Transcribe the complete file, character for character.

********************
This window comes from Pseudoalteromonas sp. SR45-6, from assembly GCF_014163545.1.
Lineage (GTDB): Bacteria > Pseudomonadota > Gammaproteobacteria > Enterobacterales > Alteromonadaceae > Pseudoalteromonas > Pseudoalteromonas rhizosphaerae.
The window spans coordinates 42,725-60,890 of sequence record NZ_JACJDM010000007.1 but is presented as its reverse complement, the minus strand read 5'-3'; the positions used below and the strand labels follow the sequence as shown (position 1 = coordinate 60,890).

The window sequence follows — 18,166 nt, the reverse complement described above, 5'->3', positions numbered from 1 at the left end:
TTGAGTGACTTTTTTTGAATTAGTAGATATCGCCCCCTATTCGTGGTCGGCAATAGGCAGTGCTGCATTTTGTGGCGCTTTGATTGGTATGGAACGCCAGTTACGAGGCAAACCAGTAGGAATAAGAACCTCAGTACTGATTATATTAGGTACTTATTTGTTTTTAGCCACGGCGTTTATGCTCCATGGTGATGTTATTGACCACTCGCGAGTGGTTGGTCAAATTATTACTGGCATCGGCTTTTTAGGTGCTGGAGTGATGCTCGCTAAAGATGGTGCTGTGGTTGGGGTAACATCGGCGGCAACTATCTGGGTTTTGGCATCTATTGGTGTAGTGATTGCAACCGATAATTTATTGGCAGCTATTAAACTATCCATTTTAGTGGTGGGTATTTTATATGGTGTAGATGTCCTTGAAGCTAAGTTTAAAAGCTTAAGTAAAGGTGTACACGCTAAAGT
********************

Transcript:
This window comes from Pseudoalteromonas sp. SR45-6, from assembly GCF_014163545.1.
Lineage (GTDB): Bacteria > Pseudomonadota > Gammaproteobacteria > Enterobacterales > Alteromonadaceae > Pseudoalteromonas > Pseudoalteromonas rhizosphaerae.
The window spans coordinates 42,725-60,890 of sequence record NZ_JACJDM010000007.1 but is presented as its reverse complement, the minus strand read 5'-3'; the positions used below and the strand labels follow the sequence as shown (position 1 = coordinate 60,890).

The window sequence follows — 18,166 nt, the reverse complement described above, 5'->3', positions numbered from 1 at the left end:
TTGAGTGACTTTTTTTGAATTAGTAGATATCGCCCCCTATTCGTGGTCGGCAATAGGCAGTGCTGCATTTTGTGGCGCTTTGATTGGTATGGAACGCCAGTTACGAGGCAAACCAGTAGGAATAAGAACCTCAGTACTGATTATATTAGGTACTTATTTGTTTTTAGCCACGGCGTTTATGCTCCATGGTGATGTTATTGACCACTCGCGAGTGGTTGGTCAAATTATTACTGGCATCGGCTTTTTAGGTGCTGGAGTGATGCTCGCTAAAGATGGTGCTGTGGTTGGGGTAACATCGGCGGCAACTATCTGGGTTTTGGCATCTATTGGTGTAGTGATTGCAACCGATAATTTATTGGCAGCTATTAAACTATCCATTTTAGTGGTGGGTATTTTATATGGTGTAGATGTCCTTGAAGCTAAGTTTAAAAGCTTAAGTAAAGGTGTACACGCTAAAGT